Harry Potter Has Created a Huge Black Market for Owls in Indonesia

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iStock

There are many fantastical things in the Harry Potter world you can’t have. Teleportation. Invisibility. A weird tween’s ghost hanging out in your school bathroom. If you know where to look, though, you can buy yourself a pet owl like Hedwig. And that’s not a great thing for the owls.

In Indonesia, researchers believe that the popularity of the Harry Potter franchise is leading to a significant uptick in black-market owl trading, Nature reports.

A new study in the journal Global Ecology and Conservation examined the number of owl sales in 20 bird markets on the Indonesian islands of Bali and Java, where wild-caught birds are sold as pets. In the early 2000s, owls were rare in these markets, but now, more owls from a variety of species are available to buy, spelling bad news for bird conservation. (The first Indonesian translation of Harry Potter came out in 2000, and the first film was released in 2001.) In larger bird markets, there might be 30 to 60 owls representing as many as eight species available at once, according to the study. Owls made up less than 0.06 percent of the birds in Indonesian bird markets before 2002, but after 2008, they were 0.43 percent of the market.

While there could be other reasons for the increase in demand for owls as pets, such as greater internet access allowing people to trade info on where to get the birds, the world’s most famous boy wizard surely shares some of the blame. Look no further than the birds' popular name: "Harry Potter birds." They used to be known as "ghost birds," the researchers write.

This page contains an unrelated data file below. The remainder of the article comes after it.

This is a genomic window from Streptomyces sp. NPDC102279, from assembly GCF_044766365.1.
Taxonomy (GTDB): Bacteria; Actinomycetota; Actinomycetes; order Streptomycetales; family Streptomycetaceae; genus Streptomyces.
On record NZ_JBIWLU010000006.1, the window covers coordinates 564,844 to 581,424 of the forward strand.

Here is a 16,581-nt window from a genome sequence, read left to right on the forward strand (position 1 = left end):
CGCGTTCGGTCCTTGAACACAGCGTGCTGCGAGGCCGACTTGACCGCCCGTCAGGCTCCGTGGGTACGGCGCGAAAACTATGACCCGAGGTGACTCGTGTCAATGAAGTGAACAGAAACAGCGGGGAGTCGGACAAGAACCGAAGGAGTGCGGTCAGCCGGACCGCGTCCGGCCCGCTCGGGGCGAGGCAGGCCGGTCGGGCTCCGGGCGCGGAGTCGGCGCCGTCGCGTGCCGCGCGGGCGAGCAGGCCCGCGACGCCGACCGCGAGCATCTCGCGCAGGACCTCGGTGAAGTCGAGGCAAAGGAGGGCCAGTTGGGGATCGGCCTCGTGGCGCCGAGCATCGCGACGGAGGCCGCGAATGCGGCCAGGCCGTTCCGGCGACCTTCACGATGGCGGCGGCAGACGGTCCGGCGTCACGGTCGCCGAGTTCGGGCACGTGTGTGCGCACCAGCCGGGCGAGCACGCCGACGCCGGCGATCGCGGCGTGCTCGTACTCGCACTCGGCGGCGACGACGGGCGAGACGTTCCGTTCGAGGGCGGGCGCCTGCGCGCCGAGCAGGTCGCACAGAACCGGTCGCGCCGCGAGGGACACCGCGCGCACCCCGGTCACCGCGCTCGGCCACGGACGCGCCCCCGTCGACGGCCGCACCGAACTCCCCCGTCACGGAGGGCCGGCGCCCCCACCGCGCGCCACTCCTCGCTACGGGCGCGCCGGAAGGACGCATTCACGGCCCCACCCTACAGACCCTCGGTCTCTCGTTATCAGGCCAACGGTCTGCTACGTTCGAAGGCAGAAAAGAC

Technically, selling wild-caught owls is illegal, but the law isn’t well enforced. Indonesia doesn’t monitor its native owl population, so it's hard to pin down exactly how this is affecting the numbers of wild owls in the region. But typically, nothing good comes of large numbers of wild birds being sold as pets, especially when they're kept in sub-par conditions. The paper's authors recommend that owls be placed on the country's protected species list, with better education for both bird traders and the public on the illegality of buying and selling owls caught in the wild. Maybe a "Save Hedwig" campaign is in order.

[h/t Nature]

Why Cats Like to Shove Their Butts in Your Face, According to an Animal Behavior Expert

This cat might be happier showing off its butt.
This cat might be happier showing off its butt.
Okssi68/iStock via Getty Images

Cats are full of eccentric behaviors. They hate getting wet. Their tongues sometimes get stuck midway out of their mouths, known as a “blep.” And they’re really happy hanging out in bodegas.

Some of these traits can be explained while others are more mysterious. Case in point: when they stick their rear end in your face for no apparent reason.

Are cats doing this just to humiliate their hapless caregivers? What would possess a cat to greet a person with its butt? Why subject the person who gives you food and shelter to such degradation?